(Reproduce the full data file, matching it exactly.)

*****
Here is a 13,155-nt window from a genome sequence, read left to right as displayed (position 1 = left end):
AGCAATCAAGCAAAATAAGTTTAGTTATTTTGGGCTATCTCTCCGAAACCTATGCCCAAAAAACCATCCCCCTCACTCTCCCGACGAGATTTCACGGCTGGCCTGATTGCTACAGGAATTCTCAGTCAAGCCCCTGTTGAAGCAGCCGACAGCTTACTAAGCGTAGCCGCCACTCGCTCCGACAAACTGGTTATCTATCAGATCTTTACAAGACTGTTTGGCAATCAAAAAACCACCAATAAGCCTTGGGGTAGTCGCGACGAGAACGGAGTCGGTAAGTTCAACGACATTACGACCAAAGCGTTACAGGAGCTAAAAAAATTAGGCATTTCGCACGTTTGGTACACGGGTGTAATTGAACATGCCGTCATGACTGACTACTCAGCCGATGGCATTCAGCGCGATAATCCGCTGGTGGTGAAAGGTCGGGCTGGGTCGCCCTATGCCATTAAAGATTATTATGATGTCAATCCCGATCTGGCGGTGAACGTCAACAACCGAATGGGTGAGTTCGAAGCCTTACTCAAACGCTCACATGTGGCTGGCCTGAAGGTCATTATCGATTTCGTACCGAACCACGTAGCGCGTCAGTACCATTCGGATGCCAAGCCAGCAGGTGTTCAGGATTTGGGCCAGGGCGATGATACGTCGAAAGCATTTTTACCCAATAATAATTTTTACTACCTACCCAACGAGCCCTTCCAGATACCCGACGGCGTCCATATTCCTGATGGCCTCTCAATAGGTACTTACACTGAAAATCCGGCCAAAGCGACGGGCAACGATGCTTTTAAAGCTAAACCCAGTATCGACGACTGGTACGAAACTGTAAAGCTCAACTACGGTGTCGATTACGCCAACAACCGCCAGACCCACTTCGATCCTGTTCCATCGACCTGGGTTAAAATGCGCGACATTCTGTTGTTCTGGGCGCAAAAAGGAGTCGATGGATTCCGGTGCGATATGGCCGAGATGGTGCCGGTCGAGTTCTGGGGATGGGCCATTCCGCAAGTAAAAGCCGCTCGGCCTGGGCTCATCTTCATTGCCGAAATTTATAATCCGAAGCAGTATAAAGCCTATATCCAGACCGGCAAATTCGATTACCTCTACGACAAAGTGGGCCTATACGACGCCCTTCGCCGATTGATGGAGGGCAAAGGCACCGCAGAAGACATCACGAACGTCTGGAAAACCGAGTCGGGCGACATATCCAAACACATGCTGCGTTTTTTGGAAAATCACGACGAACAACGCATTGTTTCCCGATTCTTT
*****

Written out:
Here is a 13,155-nt window from a genome sequence, read left to right as displayed (position 1 = left end):
AGCAATCAAGCAAAATAAGTTTAGTTATTTTGGGCTATCTCTCCGAAACCTATGCCCAAAAAACCATCCCCCTCACTCTCCCGACGAGATTTCACGGCTGGCCTGATTGCTACAGGAATTCTCAGTCAAGCCCCTGTTGAAGCAGCCGACAGCTTACTAAGCGTAGCCGCCACTCGCTCCGACAAACTGGTTATCTATCAGATCTTTACAAGACTGTTTGGCAATCAAAAAACCACCAATAAGCCTTGGGGTAGTCGCGACGAGAACGGAGTCGGTAAGTTCAACGACATTACGACCAAAGCGTTACAGGAGCTAAAAAAATTAGGCATTTCGCACGTTTGGTACACGGGTGTAATTGAACATGCCGTCATGACTGACTACTCAGCCGATGGCATTCAGCGCGATAATCCGCTGGTGGTGAAAGGTCGGGCTGGGTCGCCCTATGCCATTAAAGATTATTATGATGTCAATCCCGATCTGGCGGTGAACGTCAACAACCGAATGGGTGAGTTCGAAGCCTTACTCAAACGCTCACATGTGGCTGGCCTGAAGGTCATTATCGATTTCGTACCGAACCACGTAGCGCGTCAGTACCATTCGGATGCCAAGCCAGCAGGTGTTCAGGATTTGGGCCAGGGCGATGATACGTCGAAAGCATTTTTACCCAATAATAATTTTTACTACCTACCCAACGAGCCCTTCCAGATACCCGACGGCGTCCATATTCCTGATGGCCTCTCAATAGGTACTTACACTGAAAATCCGGCCAAAGCGACGGGCAACGATGCTTTTAAAGCTAAACCCAGTATCGACGACTGGTACGAAACTGTAAAGCTCAACTACGGTGTCGATTACGCCAACAACCGCCAGACCCACTTCGATCCTGTTCCATCGACCTGGGTTAAAATGCGCGACATTCTGTTGTTCTGGGCGCAAAAAGGAGTCGATGGATTCCGGTGCGATATGGCCGAGATGGTGCCGGTCGAGTTCTGGGGATGGGCCATTCCGCAAGTAAAAGCCGCTCGGCCTGGGCTCATCTTCATTGCCGAAATTTATAATCCGAAGCAGTATAAAGCCTATATCCAGACCGGCAAATTCGATTACCTCTACGACAAAGTGGGCCTATACGACGCCCTTCGCCGATTGATGGAGGGCAAAGGCACCGCAGAAGACATCACGAACGTCTGGAAAACCGAGTCGGGCGACATATCCAAACACATGCTGCGTTTTTTGGAAAATCACGACGAACAACGCATTGTTTCCCGATTCTTT